Screen Shot 2016-06-06 at 12.09.59 PM
Top 100 Metro Areas for Vehicle Theft: NICB’s ‘Hot Spots’

 

Screen Shot 2016-06-06 at 12.16.13 PM
Bakersfield ranks No. 3 in nation for car thefts per capita

 

Screen Shot 2016-06-06 at 12.20.36 PM
California
owns eight of the top 10 hot spots for vehicle theft

Eight California Metro Areas Place in Top 10 For Vehicle Theft

Computer generated 3D photo rendering.

California owned eight of the the top 10 hot sports for vehicle theft in 2015.

California’s Modesto Metropolitan Statistical Area (MSA) had the nation’s highest per capita vehicle theft rate in 2015, according to the National Insurance Crime Bureau’s (NICB) latest Hot Spots report. Moreover, California owned eight of the top 10 hot spots for vehicle theft in 2015.

NICB’s Hot Spots report examines vehicle theft data obtained from the National Crime Information Center (NCIC) for each of the nation’s MSAs. MSAs are designated by the Office of Management and Budget (OMB) and often include areas much larger than the cities for which they are named. For example, the number one spot, the Modesto, Calif. MSA, includes all thefts within the entire county of Stanislaus, not just the city of Modesto.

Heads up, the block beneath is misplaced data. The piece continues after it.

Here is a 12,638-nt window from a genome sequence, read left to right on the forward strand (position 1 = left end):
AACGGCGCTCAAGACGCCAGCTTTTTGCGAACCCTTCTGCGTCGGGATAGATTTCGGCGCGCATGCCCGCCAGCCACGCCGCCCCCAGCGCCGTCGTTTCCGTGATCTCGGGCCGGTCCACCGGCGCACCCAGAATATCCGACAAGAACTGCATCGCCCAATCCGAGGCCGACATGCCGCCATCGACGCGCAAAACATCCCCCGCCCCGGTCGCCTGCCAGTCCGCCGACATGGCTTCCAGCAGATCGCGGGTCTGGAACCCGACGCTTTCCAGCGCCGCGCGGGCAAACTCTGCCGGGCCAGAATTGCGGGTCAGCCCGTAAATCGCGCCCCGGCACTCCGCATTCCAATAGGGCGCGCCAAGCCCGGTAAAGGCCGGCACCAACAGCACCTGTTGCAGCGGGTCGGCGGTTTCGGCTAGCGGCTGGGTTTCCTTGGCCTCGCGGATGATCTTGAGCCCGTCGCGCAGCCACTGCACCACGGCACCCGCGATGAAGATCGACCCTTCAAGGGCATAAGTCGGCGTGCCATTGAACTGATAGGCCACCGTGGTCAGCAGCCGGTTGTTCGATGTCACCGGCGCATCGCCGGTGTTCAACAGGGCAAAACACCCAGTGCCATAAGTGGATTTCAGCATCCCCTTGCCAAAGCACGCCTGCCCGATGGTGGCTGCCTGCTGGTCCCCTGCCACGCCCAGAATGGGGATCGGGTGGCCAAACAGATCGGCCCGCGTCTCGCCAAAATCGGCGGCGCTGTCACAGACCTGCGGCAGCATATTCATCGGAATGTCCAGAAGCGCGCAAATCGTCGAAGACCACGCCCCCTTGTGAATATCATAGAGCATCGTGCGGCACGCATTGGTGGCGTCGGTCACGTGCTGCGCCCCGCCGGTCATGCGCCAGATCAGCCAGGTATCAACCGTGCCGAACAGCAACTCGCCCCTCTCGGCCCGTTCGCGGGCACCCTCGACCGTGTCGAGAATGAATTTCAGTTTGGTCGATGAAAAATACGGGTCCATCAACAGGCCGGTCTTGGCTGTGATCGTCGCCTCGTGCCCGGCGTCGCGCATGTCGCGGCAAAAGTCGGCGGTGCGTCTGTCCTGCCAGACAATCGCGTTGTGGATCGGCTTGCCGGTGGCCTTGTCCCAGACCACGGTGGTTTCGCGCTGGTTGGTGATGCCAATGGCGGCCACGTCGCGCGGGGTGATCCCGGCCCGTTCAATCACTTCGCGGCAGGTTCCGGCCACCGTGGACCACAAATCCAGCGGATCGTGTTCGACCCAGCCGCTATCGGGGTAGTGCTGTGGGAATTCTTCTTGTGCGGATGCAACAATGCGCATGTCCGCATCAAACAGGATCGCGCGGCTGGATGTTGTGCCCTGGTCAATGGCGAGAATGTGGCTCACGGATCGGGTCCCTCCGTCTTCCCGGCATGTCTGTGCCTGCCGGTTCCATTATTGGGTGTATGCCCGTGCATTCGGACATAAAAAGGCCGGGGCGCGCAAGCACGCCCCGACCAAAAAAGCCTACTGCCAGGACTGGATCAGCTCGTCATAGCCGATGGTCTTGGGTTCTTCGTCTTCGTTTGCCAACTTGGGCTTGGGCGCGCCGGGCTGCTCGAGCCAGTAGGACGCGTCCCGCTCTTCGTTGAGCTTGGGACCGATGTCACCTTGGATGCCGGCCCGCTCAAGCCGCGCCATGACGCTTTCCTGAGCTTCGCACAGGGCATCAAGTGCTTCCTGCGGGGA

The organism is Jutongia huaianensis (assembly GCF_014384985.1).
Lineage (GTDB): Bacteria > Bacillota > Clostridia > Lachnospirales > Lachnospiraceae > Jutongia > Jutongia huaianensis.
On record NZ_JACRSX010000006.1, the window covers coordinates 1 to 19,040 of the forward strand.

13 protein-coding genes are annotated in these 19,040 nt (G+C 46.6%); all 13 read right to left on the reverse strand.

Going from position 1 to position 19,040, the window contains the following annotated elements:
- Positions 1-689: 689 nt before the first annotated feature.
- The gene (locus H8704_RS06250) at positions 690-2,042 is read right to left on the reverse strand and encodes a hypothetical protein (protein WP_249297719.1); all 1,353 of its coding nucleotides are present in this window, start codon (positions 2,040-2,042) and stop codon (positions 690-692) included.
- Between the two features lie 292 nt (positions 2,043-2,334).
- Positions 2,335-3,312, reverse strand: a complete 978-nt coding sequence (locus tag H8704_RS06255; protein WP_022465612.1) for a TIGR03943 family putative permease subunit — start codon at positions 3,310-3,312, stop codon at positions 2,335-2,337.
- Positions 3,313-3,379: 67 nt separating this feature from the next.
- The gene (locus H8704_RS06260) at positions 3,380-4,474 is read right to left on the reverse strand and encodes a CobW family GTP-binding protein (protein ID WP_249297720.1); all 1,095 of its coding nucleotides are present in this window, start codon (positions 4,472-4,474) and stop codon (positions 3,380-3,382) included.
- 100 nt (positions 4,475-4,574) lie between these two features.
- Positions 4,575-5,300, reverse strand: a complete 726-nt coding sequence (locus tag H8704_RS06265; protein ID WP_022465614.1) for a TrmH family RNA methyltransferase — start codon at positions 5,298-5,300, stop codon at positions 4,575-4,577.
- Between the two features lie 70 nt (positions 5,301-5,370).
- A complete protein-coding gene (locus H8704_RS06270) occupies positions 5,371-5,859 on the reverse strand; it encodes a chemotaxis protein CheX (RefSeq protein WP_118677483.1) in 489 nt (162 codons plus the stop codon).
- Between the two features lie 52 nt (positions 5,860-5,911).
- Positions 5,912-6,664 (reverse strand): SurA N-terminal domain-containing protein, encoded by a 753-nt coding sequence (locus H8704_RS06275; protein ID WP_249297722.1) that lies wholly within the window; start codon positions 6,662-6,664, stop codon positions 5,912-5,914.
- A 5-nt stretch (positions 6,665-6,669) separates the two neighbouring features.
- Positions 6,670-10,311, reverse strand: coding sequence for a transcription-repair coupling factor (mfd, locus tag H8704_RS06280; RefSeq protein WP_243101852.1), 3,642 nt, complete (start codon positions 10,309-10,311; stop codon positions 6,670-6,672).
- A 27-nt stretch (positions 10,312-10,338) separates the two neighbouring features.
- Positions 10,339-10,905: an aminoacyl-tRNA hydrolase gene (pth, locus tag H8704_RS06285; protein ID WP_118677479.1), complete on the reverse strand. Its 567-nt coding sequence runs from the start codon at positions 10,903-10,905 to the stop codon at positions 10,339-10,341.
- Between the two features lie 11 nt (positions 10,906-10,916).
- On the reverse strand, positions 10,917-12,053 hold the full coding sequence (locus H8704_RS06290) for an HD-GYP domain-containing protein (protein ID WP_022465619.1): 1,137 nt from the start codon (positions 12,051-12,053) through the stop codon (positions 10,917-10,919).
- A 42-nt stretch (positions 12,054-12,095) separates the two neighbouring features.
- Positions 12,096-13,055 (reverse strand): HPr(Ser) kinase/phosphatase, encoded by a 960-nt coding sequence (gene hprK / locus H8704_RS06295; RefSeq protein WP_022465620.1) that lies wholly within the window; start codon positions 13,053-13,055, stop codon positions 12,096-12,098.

Moreover, as a population-based survey, an area with a much smaller population and a moderate number of thefts can—and often does—have a higher theft rate than an area with a much more significant vehicle theft problem and a larger population to absorb it.

For 2015, the 10 MSAs with the highest vehicle theft rates were: (thefts in parentheses)

2015 Ranking 2014 Ranking
1. Modesto, Calif. (4,072) 5 (3,047)
2. Albuquerque, N.M. (6,657) 12 (4,754)
3. Bakersfield, Calif. (6,000) 2 (5,211)
4. Salinas, Calif. (2,934) 11 (2,270)
5. San Francisco-Oakland-Hayward, Calif. (30,554) 1 (29,093)
6. Stockton-Lodi, Calif. (4,656) 3 (4,245)
7. Pueblo, Colo. (983) 24 (654)
8. Merced, Calif. (1,605) 21 (1,132)
9. Riverside-San Bernardino-Ontario, Calif. (25,001) 14 (21,264)
10. Vallejo-Fairfield, Calif. (2,352) 7 (2,414)